Here’s a little thought experiment.
Let’s say there is an island, say 12km by 12km, in a pleasant tropical environment with lush growth and plenty of edible and nutritious plants, a few animals, together with a water lens supplying a good supply of water. I think you would agree this would be a good place to live for a small tribe of people or perhaps even two separate tribes.
Let’s further imagine that this island is totally cut off from all outside contact.
The tribes spend their days gathering and hunting food, some fish from the immediate sea and perhaps even indulge in a little simple farming, yams and cassava maybe. Life’s pretty good but still hard at times.
As time goes on, the tribes develop some simple technologies, bows, simple axes, tanning techniques, etc. They start using more of the resources, to make themselves more comfortable, the quality of life improves and, at the same time, the population increases due to various factors like improved health.
This slow, but steady, population increase continues for some time and, at some point, they start to notice changes on the island. There are fewer animals because of the increase in hunting, parts of the forest have disappeared as many trees have been chopped down and have not had a chance to regrow. The good quality trees are getting harder to find. There have been arguments with the other tribe over access to some of the best trees and hunting areas. Some of the local streams near the tribe have become polluted by the toilet areas and people get sick if they drink the water there so they have to go to the streams further away. But generally, life is very good.
Now, at this point, an outside observer might note that, even though most of the people in the tribes may be enjoying a very good quality of life, the environment on the island is changing significantly. It might be apparent to these outside observers that the Island is at, or has exceeded, it’s carrying capacity for these people given their current lifestyles.
Furthermore, an outside observer may also note that, if there is not a change in behaviour or a reduction in numbers then the people on this island are at serious risk of famine, disease, war or some other calamity, including the catastrophic collapse of their supporting environment and with it, their collapse as well. There is no margin, no room to move, no buffer.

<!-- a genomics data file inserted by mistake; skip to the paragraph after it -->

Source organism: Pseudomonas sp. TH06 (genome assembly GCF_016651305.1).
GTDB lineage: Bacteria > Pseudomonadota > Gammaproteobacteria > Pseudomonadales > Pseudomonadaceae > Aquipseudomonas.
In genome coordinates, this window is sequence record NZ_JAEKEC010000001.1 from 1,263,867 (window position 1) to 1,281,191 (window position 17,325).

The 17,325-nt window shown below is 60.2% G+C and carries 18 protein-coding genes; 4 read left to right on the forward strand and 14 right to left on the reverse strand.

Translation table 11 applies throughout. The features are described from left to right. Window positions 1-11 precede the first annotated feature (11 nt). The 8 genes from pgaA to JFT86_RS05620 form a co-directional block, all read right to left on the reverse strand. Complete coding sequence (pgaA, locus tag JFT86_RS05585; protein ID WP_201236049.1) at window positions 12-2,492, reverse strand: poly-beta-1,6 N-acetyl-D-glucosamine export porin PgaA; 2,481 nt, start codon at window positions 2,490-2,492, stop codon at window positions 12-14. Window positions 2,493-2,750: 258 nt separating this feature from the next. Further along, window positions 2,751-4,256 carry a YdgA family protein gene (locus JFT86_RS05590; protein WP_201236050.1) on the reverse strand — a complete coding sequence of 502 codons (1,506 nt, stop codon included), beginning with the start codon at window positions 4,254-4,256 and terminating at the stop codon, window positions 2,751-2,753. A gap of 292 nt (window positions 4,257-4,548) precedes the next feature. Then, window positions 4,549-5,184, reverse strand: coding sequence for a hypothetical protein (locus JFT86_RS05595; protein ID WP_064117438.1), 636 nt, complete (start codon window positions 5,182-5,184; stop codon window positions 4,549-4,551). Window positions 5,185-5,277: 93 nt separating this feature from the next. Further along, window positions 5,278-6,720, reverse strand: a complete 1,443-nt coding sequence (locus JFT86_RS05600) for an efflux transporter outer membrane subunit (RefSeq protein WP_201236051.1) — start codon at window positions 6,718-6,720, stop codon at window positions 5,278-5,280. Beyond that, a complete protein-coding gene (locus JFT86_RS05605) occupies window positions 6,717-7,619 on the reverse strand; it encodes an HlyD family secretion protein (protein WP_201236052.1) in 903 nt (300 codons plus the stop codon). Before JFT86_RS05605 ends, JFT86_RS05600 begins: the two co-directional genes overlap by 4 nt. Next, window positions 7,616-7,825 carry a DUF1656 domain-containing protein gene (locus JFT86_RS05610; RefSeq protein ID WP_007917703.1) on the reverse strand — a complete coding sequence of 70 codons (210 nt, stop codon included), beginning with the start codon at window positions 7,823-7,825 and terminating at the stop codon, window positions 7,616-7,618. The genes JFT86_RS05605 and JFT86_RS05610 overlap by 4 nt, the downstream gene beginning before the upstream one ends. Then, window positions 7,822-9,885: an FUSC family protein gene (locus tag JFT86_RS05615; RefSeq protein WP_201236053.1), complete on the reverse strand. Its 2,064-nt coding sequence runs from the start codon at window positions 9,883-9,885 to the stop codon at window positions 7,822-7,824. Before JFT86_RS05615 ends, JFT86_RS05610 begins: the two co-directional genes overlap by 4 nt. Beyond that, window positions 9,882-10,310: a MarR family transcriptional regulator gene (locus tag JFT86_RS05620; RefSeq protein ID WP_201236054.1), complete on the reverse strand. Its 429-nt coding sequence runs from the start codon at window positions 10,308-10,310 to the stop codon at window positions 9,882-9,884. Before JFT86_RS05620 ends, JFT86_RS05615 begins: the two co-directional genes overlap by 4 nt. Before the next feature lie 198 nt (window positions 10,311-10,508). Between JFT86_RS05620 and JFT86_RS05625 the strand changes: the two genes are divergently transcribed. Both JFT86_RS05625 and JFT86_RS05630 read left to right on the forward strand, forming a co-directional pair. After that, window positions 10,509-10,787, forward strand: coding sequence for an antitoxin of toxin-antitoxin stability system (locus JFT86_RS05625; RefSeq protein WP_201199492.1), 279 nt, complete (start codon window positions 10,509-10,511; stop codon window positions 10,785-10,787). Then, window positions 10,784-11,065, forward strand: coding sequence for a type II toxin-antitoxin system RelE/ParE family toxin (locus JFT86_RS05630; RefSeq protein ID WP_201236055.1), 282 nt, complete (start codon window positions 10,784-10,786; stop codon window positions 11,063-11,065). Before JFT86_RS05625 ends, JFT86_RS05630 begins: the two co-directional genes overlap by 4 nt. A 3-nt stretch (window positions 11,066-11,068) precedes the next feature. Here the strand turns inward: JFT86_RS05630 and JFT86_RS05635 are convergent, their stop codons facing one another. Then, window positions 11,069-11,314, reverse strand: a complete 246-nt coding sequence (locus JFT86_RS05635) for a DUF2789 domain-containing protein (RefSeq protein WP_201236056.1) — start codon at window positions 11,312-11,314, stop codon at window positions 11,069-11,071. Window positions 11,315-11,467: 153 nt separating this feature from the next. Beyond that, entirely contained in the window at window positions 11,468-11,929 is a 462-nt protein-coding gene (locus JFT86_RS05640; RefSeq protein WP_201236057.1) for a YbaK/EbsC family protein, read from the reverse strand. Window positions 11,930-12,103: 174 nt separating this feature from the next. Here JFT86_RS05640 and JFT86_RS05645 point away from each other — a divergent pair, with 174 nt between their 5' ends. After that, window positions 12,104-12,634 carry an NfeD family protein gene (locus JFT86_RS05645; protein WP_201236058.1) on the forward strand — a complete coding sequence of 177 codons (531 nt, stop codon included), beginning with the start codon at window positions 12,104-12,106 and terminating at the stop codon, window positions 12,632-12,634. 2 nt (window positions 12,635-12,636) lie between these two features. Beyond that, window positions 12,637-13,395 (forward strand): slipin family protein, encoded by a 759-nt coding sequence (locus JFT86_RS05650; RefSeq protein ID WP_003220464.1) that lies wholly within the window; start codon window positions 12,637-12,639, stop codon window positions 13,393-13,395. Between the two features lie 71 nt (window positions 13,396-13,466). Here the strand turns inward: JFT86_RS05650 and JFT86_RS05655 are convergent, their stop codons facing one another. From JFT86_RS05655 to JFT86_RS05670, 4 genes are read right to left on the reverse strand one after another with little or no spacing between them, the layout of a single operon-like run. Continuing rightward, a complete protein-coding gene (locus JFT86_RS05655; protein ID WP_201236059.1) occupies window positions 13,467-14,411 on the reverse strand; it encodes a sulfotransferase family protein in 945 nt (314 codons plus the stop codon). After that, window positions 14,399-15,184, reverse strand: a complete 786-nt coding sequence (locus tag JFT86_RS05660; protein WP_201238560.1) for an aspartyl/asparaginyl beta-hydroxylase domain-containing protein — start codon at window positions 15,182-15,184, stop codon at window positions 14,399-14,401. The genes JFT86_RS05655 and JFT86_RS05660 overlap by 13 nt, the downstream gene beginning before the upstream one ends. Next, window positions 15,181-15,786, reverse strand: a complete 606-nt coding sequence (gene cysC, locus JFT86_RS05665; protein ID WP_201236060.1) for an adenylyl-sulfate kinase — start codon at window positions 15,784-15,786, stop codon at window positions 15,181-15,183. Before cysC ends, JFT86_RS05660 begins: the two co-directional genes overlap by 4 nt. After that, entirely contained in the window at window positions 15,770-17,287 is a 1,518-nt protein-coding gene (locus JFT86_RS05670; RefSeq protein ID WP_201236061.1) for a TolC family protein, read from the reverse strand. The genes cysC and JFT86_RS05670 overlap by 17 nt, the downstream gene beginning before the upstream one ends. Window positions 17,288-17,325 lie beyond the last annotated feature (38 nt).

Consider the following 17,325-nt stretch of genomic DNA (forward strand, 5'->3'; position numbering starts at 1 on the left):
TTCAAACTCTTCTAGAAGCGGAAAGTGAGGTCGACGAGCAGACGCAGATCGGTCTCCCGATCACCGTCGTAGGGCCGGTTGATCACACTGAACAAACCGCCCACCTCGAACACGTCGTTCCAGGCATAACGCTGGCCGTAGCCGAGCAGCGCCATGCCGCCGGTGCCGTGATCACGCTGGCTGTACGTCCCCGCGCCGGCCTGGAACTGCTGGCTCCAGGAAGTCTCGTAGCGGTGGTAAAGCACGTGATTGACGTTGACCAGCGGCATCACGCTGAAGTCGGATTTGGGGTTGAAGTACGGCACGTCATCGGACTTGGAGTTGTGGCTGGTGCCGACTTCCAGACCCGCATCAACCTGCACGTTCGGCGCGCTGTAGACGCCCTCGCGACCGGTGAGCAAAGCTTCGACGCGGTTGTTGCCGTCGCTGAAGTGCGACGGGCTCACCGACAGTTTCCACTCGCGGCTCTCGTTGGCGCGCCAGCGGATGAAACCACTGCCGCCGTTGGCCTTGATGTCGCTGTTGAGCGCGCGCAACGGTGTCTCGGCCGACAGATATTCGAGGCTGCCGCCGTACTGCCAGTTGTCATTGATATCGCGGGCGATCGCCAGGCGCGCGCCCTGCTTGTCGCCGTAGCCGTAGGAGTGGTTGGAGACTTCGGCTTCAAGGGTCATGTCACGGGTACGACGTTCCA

If some other event occurred at this point, then that could easily push this system past the point of equilibrium. This could be an earthquake which significantly reduces the water supply, or perhaps a volcanic eruption which covers half the island destroying the vegetation and animals. Or even a Tsunami which wipes out the beaches and access to fish and seafood.
The point is, that we can work out the carrying capacity for this island, we can make estimates, based on lifestyle and resource consumption, on the likely impacts of any particular number of people. We can analyse, quite easily, the rate of environmental degradation vs. the lifestyle of the tribes. We can do these things because it is a closed system, because we can measure the impacts, we can measure the consumption of resources, because we can model the impacts of changes to lifestyle and to numbers of people. It’s relatively straightforward. We can even model the impact of environmental changes, like the volcano, or earthquake or any number of other scenarios.
But, of course, we don’t live on a small island, isolated, cutoff from outside contact, with limited resources and an environment susceptible to pollution and degradation or at risk from significant environmental change.
No, we live on a very large island floating in space, with an effective land area of approximately 12,000km by 12,000km, lush growth and plenty of edible and nutritious plants, a few animals, together with a good supply of water…
Interesting that people can’t seem to work out the carrying capacity of that island.